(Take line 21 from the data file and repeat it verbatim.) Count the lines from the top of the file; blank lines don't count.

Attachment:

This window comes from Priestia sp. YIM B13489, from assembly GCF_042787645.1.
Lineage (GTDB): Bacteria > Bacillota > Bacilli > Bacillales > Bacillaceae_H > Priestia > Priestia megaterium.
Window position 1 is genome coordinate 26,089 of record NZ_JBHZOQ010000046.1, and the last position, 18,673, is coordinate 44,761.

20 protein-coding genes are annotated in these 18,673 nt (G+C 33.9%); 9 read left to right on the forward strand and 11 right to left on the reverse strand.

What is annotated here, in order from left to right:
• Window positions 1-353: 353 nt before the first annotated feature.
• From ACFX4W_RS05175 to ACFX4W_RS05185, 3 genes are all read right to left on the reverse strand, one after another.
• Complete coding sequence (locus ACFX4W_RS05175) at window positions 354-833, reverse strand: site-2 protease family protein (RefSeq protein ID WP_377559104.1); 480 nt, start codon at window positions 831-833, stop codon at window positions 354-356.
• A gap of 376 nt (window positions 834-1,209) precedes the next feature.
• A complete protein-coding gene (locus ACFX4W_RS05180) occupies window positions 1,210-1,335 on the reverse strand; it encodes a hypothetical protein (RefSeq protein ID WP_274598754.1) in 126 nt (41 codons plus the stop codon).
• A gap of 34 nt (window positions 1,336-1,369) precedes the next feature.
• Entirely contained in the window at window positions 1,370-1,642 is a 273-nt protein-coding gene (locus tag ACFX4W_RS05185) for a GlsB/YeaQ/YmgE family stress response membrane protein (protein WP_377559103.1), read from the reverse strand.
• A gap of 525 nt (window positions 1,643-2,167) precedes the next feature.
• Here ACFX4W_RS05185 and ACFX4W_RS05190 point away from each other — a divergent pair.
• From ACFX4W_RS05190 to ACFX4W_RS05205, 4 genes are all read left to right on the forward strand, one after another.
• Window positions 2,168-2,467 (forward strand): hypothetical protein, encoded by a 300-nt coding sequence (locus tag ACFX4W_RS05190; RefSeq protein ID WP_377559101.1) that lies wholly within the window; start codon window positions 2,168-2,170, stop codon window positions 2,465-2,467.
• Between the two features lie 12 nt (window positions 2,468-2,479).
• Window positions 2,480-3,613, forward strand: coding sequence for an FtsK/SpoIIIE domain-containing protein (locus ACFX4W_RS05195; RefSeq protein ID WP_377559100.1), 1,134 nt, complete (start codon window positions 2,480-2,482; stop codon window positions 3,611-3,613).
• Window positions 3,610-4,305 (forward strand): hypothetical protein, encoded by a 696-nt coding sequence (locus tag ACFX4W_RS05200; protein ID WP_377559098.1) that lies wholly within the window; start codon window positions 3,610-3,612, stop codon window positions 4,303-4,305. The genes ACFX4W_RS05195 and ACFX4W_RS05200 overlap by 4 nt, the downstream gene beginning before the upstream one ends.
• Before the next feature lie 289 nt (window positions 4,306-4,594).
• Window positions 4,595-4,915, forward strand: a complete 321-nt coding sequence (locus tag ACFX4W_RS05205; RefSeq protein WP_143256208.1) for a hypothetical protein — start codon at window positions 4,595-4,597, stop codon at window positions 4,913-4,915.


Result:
• Window positions 4,595-4,915, forward strand: a complete 321-nt coding sequence (locus tag ACFX4W_RS05205; RefSeq protein WP_143256208.1) for a hypothetical protein — start codon at window positions 4,595-4,597, stop codon at window positions 4,913-4,915.